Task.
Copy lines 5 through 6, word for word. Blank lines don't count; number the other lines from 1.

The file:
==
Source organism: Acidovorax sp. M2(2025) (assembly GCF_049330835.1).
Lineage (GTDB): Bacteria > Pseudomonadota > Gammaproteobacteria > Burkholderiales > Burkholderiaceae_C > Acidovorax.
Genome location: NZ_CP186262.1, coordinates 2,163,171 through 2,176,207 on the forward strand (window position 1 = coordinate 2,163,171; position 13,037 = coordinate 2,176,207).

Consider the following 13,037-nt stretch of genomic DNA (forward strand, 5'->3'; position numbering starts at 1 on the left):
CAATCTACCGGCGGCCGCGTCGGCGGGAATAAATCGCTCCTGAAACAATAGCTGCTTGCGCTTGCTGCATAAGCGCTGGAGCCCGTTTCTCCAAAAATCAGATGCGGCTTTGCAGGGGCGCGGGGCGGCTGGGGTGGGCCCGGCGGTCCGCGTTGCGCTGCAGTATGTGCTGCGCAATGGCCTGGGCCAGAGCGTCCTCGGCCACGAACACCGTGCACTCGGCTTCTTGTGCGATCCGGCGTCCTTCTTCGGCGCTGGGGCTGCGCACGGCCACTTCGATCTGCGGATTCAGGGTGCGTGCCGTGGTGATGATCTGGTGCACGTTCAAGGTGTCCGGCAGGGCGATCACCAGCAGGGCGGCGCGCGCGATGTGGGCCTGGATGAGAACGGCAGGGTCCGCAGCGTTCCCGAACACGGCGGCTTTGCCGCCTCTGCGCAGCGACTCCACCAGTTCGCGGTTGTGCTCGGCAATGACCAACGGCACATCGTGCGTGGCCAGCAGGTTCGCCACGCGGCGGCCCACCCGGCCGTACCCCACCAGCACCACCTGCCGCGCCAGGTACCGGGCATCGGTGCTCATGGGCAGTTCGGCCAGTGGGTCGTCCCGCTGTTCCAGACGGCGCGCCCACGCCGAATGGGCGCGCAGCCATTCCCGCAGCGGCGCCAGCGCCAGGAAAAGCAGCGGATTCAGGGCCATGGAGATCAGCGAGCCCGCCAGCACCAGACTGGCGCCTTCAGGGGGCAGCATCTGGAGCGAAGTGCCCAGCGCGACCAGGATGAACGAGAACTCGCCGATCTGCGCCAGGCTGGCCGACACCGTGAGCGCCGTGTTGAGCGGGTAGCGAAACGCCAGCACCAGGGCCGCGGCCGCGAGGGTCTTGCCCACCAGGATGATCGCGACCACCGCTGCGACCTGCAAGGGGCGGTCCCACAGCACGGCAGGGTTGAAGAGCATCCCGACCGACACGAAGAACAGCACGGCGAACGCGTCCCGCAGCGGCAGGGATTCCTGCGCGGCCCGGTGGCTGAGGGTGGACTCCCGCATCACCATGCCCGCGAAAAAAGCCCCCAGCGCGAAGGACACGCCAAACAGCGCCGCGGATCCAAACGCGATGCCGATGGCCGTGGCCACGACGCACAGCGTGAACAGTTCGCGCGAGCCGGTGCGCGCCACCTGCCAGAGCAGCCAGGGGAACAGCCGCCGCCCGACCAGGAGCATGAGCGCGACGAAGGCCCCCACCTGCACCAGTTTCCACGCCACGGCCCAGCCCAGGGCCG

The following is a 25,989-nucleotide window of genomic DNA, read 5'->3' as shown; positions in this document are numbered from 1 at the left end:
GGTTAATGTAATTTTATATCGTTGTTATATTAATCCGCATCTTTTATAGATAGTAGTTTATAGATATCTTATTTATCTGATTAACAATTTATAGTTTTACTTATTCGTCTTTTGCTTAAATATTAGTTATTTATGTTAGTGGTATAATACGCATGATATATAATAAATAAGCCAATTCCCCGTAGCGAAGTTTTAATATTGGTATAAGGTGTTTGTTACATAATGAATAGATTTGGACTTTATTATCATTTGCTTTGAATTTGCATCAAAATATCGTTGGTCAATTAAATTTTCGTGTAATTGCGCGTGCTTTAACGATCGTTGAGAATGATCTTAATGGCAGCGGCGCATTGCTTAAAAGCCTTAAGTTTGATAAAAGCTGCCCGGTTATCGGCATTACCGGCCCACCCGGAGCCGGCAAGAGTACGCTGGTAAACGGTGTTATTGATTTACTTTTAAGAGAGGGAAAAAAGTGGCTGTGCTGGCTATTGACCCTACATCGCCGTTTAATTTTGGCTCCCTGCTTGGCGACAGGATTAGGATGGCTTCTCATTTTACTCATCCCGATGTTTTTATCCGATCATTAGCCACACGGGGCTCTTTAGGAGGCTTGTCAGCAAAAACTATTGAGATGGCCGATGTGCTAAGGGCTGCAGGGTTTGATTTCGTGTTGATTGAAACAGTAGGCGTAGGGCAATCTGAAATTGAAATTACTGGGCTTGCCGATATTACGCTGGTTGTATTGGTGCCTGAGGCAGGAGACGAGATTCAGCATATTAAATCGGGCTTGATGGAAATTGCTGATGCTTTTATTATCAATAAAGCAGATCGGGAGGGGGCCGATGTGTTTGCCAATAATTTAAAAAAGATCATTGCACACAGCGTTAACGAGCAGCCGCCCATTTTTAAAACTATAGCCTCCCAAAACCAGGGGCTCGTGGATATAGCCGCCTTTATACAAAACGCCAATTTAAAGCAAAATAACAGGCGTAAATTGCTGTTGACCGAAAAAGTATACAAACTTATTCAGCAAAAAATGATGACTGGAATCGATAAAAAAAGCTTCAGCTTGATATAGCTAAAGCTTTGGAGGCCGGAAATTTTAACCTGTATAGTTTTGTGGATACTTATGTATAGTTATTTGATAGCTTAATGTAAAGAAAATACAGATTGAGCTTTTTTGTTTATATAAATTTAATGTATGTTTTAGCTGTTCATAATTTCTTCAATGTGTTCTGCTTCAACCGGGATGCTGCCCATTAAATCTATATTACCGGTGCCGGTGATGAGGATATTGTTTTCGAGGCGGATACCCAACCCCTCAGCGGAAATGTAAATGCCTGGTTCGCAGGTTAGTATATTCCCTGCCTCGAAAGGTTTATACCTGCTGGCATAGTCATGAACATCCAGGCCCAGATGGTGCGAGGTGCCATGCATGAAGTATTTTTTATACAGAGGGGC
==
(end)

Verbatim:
CAATCTACCGGCGGCCGCGTCGGCGGGAATAAATCGCTCCTGAAACAATAGCTGCTTGCGCTTGCTGCATAAGCGCTGGAGCCCGTTTCTCCAAAAATCAGATGCGGCTTTGCAGGGGCGCGGGGCGGCTGGGGTGGGCCCGGCGGTCCGCGTTGCGCTGCAGTATGTGCTGCGCAATGGCCTGGGCCAGAGCGTCCTCGGCCACGAACACCGTGCACTCGGCTTCTTGTGCGATCCGGCGTCCTTCTTCGGCGCTGGGGCTGCGCACGGCCACTTCGATCTGCGGATTCAGGGTGCGTGCCGTGGTGATGATCTGGTGCACGTTCAAGGTGTCCGGCAGGGCGATCACCAGCAGGGCGGCGCGCGCGATGTGGGCCTGGATGAGAACGGCAGGGTCCGCAGCGTTCCCGAACACGGCGGCTTTGCCGCCTCTGCGCAGCGACTCCACCAGTTCGCGGTTGTGCTCGGCAATGACCAACGGCACATCGTGCGTGGCCAGCAGGTTCGCCACGCGGCGGCCCACCCGGCCGTACCCCACCAGCACCACCTGCCGCGCCAGGTACCGGGCATCGGTGCTCATGGGCAGTTCGGCCAGTGGGTCGTCCCGCTGTTCCAGACGGCGCGCCCACGCCGAATGGGCGCGCAGCCATTCCCGCAGCGGCGCCAGCGCCAGGAAAAGCAGCGGATTCAGGGCCATGGAGATCAGCGAGCCCGCCAGCACCAGACTGGCGCCTTCAGGGGGCAGCATCTGGAGCGAAGTGCCCAGCGCGACCAGGATGAACGAGAACTCGCCGATCTGCGCCAGGCTGGCCGACACCGTGAGCGCCGTGTTGAGCGGGTAGCGAAACGCCAGCACCAGGGCCGCGGCCGCGAGGGTCTTGCCCACCAGGATGATCGCGACCACCGCTGCGACCTGCAAGGGGCGGTCCCACAGCACGGCAGGGTTGAAGAGCATCCCGACCGACACGAAGAACAGCACGGCGAACGCGTCCCGCAGCGGCAGGGATTCCTGCGCGGCCCGGTGGCTGAGGGTGGACTCCCGCATCACCATGCCCGCGAAAAAAGCCCCCAGCGCGAAGGACACGCCAAACAGCGCCGCGGATCCAAACGCGATGCCGATGGCCGTGGCCACGACGCACAGCGTGAACAGTTCGCGCGAGCCGGTGCGCGCCACCTGCCAGAGCAGCCAGGGGAACAGCCGCCGCCCGACCAGGAGCATGAGCGCGACGAAGGCCCCCACCTGCACCAGTTTCCACGCCACGGCCCAGCCCAGGGCCG

The following is a 25,989-nucleotide window of genomic DNA, read 5'->3' as shown; positions in this document are numbered from 1 at the left end: